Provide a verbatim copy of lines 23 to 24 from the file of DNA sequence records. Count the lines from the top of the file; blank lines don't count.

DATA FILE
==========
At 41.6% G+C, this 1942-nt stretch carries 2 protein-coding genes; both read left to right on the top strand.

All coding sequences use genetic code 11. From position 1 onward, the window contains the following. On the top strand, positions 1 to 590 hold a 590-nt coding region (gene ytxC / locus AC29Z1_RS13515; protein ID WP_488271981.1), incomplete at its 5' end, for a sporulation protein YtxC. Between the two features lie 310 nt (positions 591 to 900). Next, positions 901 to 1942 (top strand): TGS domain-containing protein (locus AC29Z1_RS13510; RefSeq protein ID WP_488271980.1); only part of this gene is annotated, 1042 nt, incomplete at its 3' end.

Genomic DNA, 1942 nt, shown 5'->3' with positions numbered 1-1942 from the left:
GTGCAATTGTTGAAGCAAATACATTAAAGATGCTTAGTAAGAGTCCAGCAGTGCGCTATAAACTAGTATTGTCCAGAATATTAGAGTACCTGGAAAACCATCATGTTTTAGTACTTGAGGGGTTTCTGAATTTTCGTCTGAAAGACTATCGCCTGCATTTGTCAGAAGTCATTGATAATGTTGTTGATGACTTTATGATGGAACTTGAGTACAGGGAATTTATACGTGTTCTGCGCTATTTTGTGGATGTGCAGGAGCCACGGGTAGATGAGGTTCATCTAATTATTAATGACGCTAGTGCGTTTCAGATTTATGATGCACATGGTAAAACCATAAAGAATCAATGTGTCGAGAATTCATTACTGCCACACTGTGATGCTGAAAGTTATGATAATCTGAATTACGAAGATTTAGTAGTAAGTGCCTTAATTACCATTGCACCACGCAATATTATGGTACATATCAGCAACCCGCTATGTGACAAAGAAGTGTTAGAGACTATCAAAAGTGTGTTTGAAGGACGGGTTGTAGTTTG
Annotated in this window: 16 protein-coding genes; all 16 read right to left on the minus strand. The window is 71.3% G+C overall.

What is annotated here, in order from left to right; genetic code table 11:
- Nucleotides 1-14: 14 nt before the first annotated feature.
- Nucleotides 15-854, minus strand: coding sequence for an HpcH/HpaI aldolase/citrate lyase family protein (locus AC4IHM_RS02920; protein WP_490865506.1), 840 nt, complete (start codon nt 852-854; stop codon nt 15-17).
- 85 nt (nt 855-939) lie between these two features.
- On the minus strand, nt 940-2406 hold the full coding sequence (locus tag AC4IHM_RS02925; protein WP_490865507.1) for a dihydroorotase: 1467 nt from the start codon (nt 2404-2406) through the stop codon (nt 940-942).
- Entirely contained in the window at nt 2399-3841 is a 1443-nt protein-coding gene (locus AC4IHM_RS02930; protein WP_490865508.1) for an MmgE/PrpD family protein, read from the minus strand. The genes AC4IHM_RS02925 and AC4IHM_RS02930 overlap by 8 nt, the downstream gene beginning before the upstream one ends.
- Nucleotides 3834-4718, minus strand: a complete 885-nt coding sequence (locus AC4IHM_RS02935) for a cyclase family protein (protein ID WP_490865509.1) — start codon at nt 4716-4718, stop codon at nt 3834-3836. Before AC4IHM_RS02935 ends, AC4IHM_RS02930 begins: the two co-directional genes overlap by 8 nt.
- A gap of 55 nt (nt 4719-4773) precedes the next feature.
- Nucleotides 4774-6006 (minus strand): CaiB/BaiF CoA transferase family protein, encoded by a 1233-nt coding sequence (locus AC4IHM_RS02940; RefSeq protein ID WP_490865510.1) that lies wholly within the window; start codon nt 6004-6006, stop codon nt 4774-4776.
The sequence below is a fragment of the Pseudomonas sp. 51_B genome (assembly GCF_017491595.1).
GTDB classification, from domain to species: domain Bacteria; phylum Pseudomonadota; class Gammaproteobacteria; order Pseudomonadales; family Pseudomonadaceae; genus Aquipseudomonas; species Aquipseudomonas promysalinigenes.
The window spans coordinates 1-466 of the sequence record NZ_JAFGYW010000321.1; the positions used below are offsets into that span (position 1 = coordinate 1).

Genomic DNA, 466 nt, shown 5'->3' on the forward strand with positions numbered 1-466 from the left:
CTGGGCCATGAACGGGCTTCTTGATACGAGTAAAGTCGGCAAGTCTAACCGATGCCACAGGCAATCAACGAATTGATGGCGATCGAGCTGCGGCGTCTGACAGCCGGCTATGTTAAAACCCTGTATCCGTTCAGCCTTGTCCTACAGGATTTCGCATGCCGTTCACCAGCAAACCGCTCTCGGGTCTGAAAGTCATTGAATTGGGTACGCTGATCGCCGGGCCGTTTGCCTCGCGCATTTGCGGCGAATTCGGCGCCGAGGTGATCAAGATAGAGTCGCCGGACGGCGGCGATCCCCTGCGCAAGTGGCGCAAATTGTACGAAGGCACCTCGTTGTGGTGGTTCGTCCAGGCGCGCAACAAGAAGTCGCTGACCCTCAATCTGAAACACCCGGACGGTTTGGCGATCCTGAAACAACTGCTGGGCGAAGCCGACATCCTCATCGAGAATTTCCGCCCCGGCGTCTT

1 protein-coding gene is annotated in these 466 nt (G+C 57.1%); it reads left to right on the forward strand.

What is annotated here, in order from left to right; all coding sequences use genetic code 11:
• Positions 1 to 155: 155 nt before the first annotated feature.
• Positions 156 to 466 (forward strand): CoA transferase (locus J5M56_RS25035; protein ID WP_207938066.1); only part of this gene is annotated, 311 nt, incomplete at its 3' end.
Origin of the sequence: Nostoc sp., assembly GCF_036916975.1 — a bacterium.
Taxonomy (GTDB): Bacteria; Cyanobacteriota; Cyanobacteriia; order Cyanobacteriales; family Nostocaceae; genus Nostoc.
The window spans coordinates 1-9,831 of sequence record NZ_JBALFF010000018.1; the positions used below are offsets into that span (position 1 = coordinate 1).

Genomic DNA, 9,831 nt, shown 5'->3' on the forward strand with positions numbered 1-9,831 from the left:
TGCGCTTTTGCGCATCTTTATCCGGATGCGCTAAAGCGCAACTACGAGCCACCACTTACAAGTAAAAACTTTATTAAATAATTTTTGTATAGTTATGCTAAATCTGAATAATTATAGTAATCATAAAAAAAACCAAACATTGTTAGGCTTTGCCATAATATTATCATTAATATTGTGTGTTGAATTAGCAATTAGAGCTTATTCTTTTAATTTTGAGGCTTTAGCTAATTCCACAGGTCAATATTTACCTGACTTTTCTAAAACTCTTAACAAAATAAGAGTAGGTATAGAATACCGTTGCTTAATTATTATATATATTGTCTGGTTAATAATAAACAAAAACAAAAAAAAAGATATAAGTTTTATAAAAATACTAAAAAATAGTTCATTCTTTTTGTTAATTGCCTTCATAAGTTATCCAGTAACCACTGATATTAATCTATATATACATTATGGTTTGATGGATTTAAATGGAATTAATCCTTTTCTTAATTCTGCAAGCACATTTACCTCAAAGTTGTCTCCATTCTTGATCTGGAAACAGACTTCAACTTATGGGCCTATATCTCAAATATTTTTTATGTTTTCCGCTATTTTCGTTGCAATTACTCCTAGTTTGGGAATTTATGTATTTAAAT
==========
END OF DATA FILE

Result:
• Positions 156 to 466 (forward strand): CoA transferase (locus J5M56_RS25035; protein ID WP_207938066.1); only part of this gene is annotated, 311 nt, incomplete at its 3' end.
Origin of the sequence: Nostoc sp., assembly GCF_036916975.1 — a bacterium.